A right-wing historian and author killed himself inside the Notre Dame Cathedral in Paris Tuesday in front of horrified tourists, police said.
About 1,500 people at the cathedral were evacuated, CNN affiliate BFM reported. The site is one of the world's most prominent churches and a huge tourist attraction in the French capital.
BFM identified the man as Dominique Venner, 78.
Le Monde newspaper quoted a rector at the cathedral, who said the man placed a letter on the altar and then shot himself
On his blog, Venner has lashed out against same-sex marriage and what he called a future Islamist takeover of France.
In a post published Tuesday, he wrote, "The essence of a man is in his existence and not in another world. It's here and now that you have to play out your destiny until the last second. And this last second has as much importance as the rest of the life."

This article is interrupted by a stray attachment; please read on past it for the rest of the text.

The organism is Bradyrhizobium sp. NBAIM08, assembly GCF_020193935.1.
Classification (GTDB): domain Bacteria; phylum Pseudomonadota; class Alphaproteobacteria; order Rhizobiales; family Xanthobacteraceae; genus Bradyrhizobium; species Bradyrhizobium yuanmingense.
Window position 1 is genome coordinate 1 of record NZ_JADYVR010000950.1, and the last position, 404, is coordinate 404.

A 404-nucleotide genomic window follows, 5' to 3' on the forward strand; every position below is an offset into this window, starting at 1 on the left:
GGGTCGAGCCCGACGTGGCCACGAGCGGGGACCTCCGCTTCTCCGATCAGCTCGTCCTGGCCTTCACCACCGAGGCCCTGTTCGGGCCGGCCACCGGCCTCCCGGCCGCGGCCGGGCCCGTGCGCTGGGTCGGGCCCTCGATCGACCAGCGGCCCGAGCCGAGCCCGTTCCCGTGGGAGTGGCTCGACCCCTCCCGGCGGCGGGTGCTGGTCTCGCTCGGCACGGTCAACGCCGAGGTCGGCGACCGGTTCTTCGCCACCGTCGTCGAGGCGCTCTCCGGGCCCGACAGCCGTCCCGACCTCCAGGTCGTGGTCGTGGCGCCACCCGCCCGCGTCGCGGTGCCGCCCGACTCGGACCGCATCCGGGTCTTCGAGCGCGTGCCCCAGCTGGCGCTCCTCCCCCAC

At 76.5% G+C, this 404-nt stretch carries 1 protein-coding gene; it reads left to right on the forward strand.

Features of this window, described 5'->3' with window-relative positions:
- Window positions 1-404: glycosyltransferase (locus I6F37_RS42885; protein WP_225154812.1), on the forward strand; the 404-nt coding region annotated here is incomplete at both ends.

In the blog, Venner voiced his support for those expected to take part in a massive demonstration in Paris May 26 against same-sex marriage. But he said their fight should not be limited to that issue, and they must also denounce what he predicted would be the replacement of the French and European population with Muslims.
"There certainly have to be new actions, spectacular and symbolic, to shake up the sleepiness, to shake the numbed consciences and wake up the memory of our origins," the blog said. "We're entering into a time when words must be authenticated by actions."
Right-wing politician Marine Le Pen tweeted about her "respect" for him. His "last gesture, which was highly political, was to try to wake up the people of France," she wrote.
Some took to Twitter to slam Le Pen for the remark.